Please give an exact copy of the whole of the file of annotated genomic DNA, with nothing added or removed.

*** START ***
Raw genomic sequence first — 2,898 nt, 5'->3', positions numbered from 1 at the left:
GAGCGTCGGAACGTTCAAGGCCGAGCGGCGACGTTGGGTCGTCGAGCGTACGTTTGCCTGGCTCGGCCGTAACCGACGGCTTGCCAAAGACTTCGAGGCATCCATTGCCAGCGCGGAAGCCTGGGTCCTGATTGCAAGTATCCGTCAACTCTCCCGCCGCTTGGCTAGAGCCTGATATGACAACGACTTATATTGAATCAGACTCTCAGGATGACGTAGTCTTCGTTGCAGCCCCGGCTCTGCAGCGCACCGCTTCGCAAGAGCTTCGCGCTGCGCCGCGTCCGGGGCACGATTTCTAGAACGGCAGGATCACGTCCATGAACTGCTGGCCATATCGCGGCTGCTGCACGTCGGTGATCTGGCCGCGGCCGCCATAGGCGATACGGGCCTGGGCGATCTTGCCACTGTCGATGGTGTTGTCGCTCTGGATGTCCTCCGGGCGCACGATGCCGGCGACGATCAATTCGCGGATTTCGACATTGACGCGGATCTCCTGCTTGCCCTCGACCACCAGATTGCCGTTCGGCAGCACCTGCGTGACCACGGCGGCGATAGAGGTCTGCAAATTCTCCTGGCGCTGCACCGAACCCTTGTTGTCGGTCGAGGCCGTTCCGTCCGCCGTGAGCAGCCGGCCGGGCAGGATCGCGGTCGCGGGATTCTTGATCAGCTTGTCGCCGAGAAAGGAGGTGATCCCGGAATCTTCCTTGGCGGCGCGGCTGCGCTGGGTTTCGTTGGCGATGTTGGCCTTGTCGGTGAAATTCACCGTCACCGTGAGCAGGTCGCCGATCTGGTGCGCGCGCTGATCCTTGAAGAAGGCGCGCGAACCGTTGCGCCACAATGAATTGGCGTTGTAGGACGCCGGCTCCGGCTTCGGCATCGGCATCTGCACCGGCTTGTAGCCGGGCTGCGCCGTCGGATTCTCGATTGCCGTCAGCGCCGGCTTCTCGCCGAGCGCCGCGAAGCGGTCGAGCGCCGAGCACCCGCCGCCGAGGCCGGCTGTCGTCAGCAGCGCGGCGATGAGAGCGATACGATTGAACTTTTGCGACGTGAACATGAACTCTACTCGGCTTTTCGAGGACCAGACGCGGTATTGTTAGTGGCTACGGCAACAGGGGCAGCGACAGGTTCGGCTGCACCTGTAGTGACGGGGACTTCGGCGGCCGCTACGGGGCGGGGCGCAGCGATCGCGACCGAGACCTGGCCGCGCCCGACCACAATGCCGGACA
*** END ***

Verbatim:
Raw genomic sequence first — 2,898 nt, 5'->3', positions numbered from 1 at the left:
GAGCGTCGGAACGTTCAAGGCCGAGCGGCGACGTTGGGTCGTCGAGCGTACGTTTGCCTGGCTCGGCCGTAACCGACGGCTTGCCAAAGACTTCGAGGCATCCATTGCCAGCGCGGAAGCCTGGGTCCTGATTGCAAGTATCCGTCAACTCTCCCGCCGCTTGGCTAGAGCCTGATATGACAACGACTTATATTGAATCAGACTCTCAGGATGACGTAGTCTTCGTTGCAGCCCCGGCTCTGCAGCGCACCGCTTCGCAAGAGCTTCGCGCTGCGCCGCGTCCGGGGCACGATTTCTAGAACGGCAGGATCACGTCCATGAACTGCTGGCCATATCGCGGCTGCTGCACGTCGGTGATCTGGCCGCGGCCGCCATAGGCGATACGGGCCTGGGCGATCTTGCCACTGTCGATGGTGTTGTCGCTCTGGATGTCCTCCGGGCGCACGATGCCGGCGACGATCAATTCGCGGATTTCGACATTGACGCGGATCTCCTGCTTGCCCTCGACCACCAGATTGCCGTTCGGCAGCACCTGCGTGACCACGGCGGCGATAGAGGTCTGCAAATTCTCCTGGCGCTGCACCGAACCCTTGTTGTCGGTCGAGGCCGTTCCGTCCGCCGTGAGCAGCCGGCCGGGCAGGATCGCGGTCGCGGGATTCTTGATCAGCTTGTCGCCGAGAAAGGAGGTGATCCCGGAATCTTCCTTGGCGGCGCGGCTGCGCTGGGTTTCGTTGGCGATGTTGGCCTTGTCGGTGAAATTCACCGTCACCGTGAGCAGGTCGCCGATCTGGTGCGCGCGCTGATCCTTGAAGAAGGCGCGCGAACCGTTGCGCCACAATGAATTGGCGTTGTAGGACGCCGGCTCCGGCTTCGGCATCGGCATCTGCACCGGCTTGTAGCCGGGCTGCGCCGTCGGATTCTCGATTGCCGTCAGCGCCGGCTTCTCGCCGAGCGCCGCGAAGCGGTCGAGCGCCGAGCACCCGCCGCCGAGGCCGGCTGTCGTCAGCAGCGCGGCGATGAGAGCGATACGATTGAACTTTTGCGACGTGAACATGAACTCTACTCGGCTTTTCGAGGACCAGACGCGGTATTGTTAGTGGCTACGGCAACAGGGGCAGCGACAGGTTCGGCTGCACCTGTAGTGACGGGGACTTCGGCGGCCGCTACGGGGCGGGGCGCAGCGATCGCGACCGAGACCTGGCCGCGCCCGACCACAATGCCGGACA